Prime Minister Imran Khan wrote a letter to Mr. Mark Zuckerberg, CEO of Facebook asking for Facebook to place a similar ban on Islamophobic content on the social media platform including the hate against Islam, similar to that which has been put in place for the Holocaust.
— Govt of Pakistan (@GovtofPakistan) October 25, 2020
Prime Minister Imran Khan has asked Mark Zuckerberg to ban Islamophobic content on the social media platform which has been circulating amid the rising protests taking place in France after the recent beheading of a French teacher by a Muslim.
On October 12, Facebook explicitly banned Holocaust denial for the first time. The social network said its new policy prohibits “any content that denies or distorts the Holocaust”. Facebook boss Mark Zuckerberg wrote that he had “struggled with the tension” between free speech and banning such posts, but that “this is the right balance”.
Notably, Prime Minister Imran Khan condemned the targeting of Muslims in many countries and provocations and incitement “in the name of free speech” while addressing the United Nations General Assembly’s (UNGA) 75th session. “Incidents in Europe, including republication of blasphemous sketches by Charlie Hebdo, are recent examples,” he said. The French satirical magazine Charlie Hebdo reprinted offensive caricatures in September that were first published in 2015.
What I had said in the UNGA last year as to why it causes Muslims pain when our Prophet PBUH is ridiculed. pic.twitter.com/yNoX7Sb3Lr
— Imran Khan (@ImranKhanPTI) October 25, 2020
“This assembly should declare an ‘International Day to Combat Islamophobia’ and build a coalition to fight this scourge – scourge that splits humanity,” he demanded.
PM Khan’s efforts to counter Islamophobic content provoking Muslims
One year ago, Prime Minister Imran Khan, along with Turkish President Recep Tayyip Erdogan, and Malaysian counterpart Mahathir Mohamad, agreed to jointly counter anti-Islam forces. The three leaders reportedly took part in a trilateral summit on the sidelines of the 74th session of the UNGA at the beginning of this year where they agreed on possible measures to counter Islamophobia.
PM also announced on his Twitter handle that a TV channel was going to be launched by these three countries. “President Erdogan, PM Mahatir and myself had a meeting today in which we decided our 3 countries would jointly start an English language channel dedicated to confronting the challenges posed by Islamophobia and setting the record straight on our great religion – Islam.”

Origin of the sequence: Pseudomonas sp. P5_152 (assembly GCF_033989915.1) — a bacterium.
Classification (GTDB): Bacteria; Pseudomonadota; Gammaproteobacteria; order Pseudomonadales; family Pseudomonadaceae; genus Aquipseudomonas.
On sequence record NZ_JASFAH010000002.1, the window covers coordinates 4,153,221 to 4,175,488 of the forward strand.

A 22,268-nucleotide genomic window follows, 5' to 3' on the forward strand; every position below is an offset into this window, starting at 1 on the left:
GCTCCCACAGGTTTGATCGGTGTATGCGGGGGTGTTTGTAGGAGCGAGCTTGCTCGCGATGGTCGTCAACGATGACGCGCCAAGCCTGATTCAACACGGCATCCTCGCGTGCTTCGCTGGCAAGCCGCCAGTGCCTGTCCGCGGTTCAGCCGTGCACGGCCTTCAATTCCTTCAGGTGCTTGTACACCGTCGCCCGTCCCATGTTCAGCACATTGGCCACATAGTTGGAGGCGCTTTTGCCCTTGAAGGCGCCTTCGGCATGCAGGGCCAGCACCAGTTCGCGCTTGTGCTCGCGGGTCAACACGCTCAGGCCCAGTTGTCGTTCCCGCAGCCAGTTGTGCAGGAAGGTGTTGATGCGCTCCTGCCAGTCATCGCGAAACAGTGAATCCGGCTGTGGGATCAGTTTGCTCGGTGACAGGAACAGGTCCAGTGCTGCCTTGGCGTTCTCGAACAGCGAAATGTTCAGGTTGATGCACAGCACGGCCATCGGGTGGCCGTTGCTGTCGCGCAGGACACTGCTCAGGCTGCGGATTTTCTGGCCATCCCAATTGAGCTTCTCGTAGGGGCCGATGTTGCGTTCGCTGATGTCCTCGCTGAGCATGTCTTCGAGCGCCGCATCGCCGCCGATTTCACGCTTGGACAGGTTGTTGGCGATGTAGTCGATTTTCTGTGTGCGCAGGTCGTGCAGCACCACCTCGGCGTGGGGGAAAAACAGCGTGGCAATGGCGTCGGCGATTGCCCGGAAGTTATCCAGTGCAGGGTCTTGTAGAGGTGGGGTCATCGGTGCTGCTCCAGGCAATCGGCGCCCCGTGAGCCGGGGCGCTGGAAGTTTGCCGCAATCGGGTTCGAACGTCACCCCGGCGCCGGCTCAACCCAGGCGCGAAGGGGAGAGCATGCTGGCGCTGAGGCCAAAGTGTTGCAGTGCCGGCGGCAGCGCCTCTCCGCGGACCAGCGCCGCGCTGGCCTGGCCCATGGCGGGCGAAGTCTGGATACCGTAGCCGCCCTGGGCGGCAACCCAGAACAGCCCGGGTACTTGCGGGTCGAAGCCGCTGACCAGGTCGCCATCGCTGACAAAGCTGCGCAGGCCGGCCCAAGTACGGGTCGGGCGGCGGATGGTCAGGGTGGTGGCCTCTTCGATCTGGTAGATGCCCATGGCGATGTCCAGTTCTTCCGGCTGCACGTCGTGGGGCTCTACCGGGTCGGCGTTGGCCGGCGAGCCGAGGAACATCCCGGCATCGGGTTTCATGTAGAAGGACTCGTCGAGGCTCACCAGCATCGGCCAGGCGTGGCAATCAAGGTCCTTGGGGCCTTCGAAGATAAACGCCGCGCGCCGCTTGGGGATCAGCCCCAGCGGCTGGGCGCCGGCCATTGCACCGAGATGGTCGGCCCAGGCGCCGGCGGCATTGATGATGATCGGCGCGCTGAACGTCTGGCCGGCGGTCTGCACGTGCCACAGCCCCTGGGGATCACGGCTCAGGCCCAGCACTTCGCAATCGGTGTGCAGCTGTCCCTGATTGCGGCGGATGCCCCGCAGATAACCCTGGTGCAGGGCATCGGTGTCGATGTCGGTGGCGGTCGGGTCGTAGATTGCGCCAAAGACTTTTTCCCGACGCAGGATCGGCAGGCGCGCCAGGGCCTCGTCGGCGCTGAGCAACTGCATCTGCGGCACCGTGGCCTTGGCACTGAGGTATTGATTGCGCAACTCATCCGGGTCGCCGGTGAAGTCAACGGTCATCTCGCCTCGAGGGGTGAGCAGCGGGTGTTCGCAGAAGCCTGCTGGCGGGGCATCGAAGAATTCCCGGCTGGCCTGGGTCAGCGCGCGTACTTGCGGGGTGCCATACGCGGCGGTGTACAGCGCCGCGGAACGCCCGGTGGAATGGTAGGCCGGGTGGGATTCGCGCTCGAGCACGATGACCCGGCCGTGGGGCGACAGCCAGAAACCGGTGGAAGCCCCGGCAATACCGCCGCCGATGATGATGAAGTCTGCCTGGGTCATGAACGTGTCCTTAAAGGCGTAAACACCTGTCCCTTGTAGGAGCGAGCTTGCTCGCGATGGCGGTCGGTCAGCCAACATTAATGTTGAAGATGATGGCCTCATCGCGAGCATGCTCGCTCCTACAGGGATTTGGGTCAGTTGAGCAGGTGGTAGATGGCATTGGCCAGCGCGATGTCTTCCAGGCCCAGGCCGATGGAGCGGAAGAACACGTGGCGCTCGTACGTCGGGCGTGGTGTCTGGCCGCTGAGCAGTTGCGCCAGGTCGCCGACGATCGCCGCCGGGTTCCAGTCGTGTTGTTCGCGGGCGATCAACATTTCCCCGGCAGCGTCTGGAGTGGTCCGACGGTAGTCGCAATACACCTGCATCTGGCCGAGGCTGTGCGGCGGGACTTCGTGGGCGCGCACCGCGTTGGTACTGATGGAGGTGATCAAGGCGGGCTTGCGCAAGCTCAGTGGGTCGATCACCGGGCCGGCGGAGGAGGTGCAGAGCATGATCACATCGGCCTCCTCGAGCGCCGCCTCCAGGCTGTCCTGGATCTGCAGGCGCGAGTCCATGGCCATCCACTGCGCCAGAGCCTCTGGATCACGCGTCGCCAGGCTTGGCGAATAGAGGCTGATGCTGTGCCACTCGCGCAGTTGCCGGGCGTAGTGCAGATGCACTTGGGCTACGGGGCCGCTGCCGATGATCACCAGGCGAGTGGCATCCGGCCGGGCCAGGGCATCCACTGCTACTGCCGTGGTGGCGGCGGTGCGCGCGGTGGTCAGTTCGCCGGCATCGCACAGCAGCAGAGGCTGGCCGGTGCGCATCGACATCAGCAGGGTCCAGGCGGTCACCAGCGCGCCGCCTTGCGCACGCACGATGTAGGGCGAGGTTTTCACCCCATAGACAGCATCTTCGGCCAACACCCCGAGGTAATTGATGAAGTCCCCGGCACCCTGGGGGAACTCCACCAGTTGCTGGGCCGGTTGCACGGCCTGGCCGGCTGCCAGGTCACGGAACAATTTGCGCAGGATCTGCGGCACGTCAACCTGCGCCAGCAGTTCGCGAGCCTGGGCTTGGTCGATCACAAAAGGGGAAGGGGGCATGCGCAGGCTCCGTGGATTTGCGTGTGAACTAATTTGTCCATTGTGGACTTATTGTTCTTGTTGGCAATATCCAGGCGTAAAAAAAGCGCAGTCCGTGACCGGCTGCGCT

He further noted that “Misperceptions which bring people together against Muslims would be corrected; the issue of blasphemy would be properly contextualized; series & films would be produced on Muslim history to educate/inform our own people & the world; Muslims would be given a dedicated media presence.”
Islamophobia in the west: Edward Said’s view
It is important to note that since the end of the 20th century, there has been a deliberate effort by the western media and scholarship to present a violent image of Islam. In this regard, acclaimed author Edward Said wrote an insightful book titled ‘Covering Islam: How the Media and the Experts Determine How We See the Rest of the World‘ and presented a factual analysis of the situation. He outlined how the western media deliberately initiated a war against an imagined, violent Islam.
The leading newspapers in the United States in the 1990s published countless anti-Islam articles. In 1996, an article titled Seeing Green: The Red Menace Is Gone, portrayed Muslims in a bad light. The New York Times published an article that cultivated hatred against Islam by dividing people between ‘Us versus Them’. The campaign against Islam resulted in what now the western media terms ‘white-supremacist hate crimes’. Experts opine that these supremacists are now challenging the order within developed societies. The attack on a Mosque in New Zealand was such an example.
Public policy experts suggest the governments and political parties create anti-Muslim settings in their respective countries as PM Khan remarked that in this global village “no one is safe unless everyone is safe”.